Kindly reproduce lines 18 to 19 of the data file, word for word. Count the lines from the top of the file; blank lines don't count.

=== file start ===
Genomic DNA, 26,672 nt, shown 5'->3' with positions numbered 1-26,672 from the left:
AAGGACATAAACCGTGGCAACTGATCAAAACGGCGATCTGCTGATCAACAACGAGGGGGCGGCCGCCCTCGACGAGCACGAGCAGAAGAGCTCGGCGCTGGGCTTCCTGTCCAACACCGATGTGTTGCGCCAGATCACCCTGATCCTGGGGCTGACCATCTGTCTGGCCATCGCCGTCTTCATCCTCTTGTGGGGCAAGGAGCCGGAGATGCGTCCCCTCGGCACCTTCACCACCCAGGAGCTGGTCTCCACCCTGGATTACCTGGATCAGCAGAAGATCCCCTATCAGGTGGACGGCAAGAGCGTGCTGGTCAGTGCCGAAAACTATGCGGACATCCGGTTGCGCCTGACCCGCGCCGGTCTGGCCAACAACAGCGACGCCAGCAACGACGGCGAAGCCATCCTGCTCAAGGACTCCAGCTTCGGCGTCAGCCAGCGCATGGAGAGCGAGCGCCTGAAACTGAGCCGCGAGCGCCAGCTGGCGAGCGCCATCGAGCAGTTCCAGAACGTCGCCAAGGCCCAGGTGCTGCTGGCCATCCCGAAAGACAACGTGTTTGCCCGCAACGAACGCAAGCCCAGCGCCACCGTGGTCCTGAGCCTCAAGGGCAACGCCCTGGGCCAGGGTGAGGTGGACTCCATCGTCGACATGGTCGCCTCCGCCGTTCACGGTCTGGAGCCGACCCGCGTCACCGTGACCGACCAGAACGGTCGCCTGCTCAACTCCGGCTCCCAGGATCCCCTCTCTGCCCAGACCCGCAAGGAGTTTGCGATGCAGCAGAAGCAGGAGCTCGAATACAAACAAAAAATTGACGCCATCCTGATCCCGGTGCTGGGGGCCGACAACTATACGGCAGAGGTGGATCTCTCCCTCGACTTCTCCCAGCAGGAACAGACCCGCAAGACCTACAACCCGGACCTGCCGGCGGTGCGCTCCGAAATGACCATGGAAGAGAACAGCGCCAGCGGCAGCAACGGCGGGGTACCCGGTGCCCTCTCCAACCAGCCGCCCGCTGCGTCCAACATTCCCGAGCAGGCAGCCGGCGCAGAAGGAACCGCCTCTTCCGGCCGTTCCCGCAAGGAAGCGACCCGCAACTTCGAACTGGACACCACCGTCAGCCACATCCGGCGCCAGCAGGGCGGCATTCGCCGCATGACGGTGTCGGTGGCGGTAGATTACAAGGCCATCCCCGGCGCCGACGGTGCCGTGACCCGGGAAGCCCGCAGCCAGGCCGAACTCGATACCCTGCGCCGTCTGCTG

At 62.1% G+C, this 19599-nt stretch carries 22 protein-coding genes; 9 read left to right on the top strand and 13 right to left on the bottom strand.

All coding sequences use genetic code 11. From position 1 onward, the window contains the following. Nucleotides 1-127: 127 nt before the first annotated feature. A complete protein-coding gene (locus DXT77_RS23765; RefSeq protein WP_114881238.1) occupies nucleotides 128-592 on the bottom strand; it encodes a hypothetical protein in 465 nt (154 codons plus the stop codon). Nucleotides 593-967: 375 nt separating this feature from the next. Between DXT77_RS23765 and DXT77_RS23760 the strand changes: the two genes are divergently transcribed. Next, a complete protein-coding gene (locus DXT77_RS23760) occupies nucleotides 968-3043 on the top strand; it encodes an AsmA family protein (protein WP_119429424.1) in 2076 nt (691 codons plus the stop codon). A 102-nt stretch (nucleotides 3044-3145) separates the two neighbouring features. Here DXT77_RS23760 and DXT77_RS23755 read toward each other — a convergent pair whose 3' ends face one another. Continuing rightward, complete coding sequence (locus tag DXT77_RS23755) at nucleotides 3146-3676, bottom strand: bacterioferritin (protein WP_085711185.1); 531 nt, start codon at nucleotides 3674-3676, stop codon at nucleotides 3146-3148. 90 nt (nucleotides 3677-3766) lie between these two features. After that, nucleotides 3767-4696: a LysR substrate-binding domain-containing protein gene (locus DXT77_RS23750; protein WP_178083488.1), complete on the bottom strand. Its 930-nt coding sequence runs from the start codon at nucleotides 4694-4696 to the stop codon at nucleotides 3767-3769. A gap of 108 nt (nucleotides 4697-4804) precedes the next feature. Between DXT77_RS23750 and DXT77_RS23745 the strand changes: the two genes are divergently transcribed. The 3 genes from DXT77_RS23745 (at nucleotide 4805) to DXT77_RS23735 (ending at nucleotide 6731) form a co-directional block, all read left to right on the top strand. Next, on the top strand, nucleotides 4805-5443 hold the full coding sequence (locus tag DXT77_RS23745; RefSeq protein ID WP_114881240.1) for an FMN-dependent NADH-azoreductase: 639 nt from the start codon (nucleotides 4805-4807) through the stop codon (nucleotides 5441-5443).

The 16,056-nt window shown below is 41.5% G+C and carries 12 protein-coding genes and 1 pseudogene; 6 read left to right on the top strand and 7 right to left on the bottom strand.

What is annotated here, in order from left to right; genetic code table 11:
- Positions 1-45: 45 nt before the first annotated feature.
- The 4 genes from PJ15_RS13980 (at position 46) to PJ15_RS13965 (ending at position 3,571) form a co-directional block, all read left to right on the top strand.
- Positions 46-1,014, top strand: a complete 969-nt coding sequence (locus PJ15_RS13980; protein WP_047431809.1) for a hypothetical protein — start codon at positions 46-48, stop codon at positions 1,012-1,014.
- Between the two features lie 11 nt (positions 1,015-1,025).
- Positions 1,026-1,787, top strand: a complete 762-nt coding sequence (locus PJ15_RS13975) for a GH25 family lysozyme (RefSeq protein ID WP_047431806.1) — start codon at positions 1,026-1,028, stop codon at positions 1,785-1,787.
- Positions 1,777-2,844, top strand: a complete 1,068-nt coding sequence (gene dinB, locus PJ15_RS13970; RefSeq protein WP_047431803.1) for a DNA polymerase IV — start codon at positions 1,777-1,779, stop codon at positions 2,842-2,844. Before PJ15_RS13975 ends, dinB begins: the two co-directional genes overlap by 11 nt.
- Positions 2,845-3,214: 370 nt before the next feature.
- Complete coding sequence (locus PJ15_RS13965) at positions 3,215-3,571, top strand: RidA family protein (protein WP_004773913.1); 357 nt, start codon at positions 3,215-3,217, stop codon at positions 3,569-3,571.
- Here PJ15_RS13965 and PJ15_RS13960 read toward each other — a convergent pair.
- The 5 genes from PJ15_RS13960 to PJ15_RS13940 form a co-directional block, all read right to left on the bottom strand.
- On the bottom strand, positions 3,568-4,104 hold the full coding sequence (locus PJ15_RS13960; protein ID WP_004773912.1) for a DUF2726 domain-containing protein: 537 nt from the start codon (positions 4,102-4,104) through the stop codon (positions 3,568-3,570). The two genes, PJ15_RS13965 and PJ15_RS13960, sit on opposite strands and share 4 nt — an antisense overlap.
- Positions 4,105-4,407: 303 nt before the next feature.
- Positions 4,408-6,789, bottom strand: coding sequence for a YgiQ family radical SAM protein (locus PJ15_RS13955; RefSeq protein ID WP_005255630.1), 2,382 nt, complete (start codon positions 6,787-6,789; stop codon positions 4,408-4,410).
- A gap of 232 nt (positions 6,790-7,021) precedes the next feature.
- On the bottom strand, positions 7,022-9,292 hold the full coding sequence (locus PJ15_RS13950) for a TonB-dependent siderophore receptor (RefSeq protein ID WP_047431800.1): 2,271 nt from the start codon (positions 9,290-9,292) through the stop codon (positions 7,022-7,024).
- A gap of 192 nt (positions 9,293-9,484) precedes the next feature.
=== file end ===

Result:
- Positions 4,105-4,407: 303 nt before the next feature.
- Positions 4,408-6,789, bottom strand: coding sequence for a YgiQ family radical SAM protein (locus PJ15_RS13955; RefSeq protein ID WP_005255630.1), 2,382 nt, complete (start codon positions 6,787-6,789; stop codon positions 4,408-4,410).